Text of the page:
Unsurprisingly in the context of a city on the move, all that research pointed in the same general direction: a wish for there to be a radio station that is much more Plymouth-focused than any of the current stations, and for it to complement and reinforce the pride and confidence people have in the city. Therefore, there was consternation, disbelief, astonishment and downright anger when the bid went to an outsider, Diamond FM. Its proposals simply do not stack up in accordance with the climate of opinion in Plymouth as most people understand it.

In a straw poll of immediate reaction to the decision, the chamber of commerce notes responses such as "an absolute farce", "unbelievable", "bizarre" and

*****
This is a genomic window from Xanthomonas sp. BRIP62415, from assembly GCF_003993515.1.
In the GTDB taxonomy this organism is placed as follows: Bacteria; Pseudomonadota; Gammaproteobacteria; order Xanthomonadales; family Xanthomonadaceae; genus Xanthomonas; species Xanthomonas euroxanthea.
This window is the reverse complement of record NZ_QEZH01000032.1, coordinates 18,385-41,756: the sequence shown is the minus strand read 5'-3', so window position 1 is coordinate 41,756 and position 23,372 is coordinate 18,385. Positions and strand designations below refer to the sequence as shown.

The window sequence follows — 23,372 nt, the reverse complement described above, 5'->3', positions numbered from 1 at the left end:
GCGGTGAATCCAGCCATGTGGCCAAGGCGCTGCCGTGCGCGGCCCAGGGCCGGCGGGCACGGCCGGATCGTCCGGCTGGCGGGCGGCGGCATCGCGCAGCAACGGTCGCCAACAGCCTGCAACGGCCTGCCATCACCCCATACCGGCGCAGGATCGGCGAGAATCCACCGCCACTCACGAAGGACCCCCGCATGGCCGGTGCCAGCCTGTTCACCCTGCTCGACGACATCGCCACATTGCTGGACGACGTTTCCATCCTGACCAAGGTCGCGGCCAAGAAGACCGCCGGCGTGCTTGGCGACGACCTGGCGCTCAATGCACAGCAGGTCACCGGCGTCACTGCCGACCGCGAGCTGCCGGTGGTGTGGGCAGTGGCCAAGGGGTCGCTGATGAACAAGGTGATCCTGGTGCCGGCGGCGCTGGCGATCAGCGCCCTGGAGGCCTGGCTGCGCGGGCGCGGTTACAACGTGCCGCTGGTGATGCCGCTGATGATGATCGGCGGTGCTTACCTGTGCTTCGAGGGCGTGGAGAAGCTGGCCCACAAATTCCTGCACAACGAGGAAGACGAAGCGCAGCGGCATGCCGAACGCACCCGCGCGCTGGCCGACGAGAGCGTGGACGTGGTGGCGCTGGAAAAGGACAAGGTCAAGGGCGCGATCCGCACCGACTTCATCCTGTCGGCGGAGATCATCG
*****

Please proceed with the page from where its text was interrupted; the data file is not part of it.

Other responses included

"contempt", and

For where else will British local business people collect together to invest in the region of £100,000—which is how much it takes to put a local bid together properly—if a foreign-owned bank can waltz in and do what amounts to little more than desk research over the space of a month to make a successful bid?
2 May 2006 : Column 422WH

As the Minister and Ofcom have pointed out in replies to letters written by me and other furious people, there are four criteria to which Ofcom is required to have regard in awarding licences. They are set out in section 105 of the Broadcasting Act 1990. Let us consider each of them.